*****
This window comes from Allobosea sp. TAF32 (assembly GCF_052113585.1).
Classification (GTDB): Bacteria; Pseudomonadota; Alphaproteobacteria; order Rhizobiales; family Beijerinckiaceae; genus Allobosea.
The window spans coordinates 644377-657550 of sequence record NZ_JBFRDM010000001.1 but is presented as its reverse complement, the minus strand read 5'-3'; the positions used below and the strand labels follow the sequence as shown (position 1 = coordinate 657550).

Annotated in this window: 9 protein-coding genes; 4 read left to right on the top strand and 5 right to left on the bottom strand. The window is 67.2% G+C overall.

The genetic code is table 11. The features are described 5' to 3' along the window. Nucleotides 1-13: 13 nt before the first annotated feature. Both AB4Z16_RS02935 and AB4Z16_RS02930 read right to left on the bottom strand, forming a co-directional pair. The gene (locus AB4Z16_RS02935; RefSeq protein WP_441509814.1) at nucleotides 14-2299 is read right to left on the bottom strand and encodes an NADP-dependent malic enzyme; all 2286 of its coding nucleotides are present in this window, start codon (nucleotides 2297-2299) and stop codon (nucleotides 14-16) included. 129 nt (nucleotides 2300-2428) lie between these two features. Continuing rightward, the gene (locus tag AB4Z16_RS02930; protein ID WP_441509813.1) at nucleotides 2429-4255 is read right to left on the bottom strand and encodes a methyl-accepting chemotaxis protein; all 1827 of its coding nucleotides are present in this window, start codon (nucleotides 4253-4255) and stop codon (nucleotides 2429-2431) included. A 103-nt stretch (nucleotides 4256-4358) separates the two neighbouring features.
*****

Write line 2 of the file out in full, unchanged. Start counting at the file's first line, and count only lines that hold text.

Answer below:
Classification (GTDB): Bacteria; Pseudomonadota; Alphaproteobacteria; order Rhizobiales; family Beijerinckiaceae; genus Allobosea.